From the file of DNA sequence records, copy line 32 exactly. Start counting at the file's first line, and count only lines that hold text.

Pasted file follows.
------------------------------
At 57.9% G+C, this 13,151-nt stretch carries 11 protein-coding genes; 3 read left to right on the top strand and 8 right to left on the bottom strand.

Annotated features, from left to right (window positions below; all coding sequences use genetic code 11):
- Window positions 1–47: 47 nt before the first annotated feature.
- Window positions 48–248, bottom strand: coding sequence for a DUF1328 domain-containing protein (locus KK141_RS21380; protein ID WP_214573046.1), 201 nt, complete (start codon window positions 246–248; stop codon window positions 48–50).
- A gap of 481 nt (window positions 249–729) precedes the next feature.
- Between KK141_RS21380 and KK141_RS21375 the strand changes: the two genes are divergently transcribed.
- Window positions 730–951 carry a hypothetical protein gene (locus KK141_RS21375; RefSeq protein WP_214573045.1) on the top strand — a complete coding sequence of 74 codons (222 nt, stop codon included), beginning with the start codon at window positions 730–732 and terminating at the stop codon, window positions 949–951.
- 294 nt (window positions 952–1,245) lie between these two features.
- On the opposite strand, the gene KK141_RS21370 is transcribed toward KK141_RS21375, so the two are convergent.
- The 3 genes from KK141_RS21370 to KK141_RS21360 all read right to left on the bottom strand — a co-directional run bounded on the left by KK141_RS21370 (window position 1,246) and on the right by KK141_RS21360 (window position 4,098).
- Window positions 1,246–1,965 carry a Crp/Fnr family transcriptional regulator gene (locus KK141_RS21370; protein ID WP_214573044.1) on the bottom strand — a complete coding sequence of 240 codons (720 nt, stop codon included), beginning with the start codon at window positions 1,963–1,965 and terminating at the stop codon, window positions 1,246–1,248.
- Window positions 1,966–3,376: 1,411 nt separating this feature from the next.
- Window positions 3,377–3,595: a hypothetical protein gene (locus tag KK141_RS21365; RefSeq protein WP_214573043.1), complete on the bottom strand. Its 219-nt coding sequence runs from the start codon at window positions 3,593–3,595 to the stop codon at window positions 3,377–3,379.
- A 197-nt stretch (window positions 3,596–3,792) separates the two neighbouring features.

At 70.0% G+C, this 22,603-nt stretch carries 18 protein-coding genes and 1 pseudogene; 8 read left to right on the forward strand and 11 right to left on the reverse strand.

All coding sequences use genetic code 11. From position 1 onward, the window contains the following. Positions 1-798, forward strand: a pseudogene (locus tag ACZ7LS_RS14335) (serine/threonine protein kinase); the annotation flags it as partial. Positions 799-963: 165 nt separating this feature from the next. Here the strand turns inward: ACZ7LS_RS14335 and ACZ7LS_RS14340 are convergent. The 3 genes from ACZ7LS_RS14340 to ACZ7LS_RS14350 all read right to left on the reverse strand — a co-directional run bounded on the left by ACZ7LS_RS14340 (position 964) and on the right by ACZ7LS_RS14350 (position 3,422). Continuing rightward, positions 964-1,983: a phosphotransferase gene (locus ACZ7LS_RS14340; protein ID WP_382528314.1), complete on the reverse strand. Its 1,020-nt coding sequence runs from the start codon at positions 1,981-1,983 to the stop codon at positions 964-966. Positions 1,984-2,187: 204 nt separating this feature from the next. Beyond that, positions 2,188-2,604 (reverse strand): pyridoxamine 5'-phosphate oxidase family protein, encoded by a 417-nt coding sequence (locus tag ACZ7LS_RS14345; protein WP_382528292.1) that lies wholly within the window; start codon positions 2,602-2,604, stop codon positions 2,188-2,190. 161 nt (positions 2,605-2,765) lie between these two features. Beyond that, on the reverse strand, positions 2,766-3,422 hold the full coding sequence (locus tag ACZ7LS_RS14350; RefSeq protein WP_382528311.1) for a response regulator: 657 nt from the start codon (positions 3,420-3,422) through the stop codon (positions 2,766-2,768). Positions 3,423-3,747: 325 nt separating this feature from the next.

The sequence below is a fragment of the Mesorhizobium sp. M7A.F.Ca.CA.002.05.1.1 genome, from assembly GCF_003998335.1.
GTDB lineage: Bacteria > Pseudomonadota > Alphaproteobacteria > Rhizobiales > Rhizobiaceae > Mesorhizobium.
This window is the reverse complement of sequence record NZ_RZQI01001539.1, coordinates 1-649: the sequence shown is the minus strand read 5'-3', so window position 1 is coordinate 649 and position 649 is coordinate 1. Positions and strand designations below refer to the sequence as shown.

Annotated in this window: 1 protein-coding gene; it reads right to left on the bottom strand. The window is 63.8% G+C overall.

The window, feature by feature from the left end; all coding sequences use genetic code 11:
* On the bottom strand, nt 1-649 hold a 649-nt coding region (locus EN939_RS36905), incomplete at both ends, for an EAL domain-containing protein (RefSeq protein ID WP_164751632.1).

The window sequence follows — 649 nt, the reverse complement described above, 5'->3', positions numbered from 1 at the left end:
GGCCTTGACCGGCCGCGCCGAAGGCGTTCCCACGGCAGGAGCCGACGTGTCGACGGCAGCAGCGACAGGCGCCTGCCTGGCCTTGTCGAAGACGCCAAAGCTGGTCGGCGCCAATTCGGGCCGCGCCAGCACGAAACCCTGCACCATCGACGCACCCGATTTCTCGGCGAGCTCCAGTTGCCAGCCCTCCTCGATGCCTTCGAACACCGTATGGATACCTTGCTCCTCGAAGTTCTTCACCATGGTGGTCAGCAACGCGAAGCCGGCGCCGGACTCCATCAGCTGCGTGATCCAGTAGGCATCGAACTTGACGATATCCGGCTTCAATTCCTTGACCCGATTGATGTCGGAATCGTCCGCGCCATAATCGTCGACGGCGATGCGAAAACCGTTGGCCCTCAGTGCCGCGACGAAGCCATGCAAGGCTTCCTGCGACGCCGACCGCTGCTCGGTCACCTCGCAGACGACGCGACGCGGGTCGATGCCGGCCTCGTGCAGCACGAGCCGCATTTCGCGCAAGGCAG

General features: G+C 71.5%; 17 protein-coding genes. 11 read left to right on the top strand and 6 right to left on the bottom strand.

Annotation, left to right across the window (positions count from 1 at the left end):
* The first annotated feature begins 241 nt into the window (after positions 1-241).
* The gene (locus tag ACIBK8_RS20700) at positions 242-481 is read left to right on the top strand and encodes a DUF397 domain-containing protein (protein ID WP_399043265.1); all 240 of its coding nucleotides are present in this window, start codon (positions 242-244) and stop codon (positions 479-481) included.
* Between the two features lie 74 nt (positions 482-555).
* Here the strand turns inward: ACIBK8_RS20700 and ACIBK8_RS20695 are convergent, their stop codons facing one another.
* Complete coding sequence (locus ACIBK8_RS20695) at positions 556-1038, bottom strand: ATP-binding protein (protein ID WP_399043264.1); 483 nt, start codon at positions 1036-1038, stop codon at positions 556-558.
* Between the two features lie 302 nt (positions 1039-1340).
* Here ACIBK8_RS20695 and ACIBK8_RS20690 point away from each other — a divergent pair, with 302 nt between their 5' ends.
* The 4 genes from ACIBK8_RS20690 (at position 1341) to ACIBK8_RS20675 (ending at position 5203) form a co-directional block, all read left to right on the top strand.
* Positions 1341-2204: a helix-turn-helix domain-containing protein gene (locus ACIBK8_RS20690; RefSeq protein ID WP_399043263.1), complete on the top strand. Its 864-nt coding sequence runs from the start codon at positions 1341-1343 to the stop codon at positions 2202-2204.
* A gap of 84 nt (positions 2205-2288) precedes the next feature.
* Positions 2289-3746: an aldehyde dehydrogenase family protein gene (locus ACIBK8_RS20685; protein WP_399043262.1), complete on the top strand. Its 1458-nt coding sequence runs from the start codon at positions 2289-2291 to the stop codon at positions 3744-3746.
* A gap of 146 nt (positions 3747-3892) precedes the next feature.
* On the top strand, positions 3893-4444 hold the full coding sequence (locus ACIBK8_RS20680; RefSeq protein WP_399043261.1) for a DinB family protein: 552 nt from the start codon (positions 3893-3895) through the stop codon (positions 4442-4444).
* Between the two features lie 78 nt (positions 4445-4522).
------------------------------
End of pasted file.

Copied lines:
* Between the two features lie 302 nt (positions 1039-1340).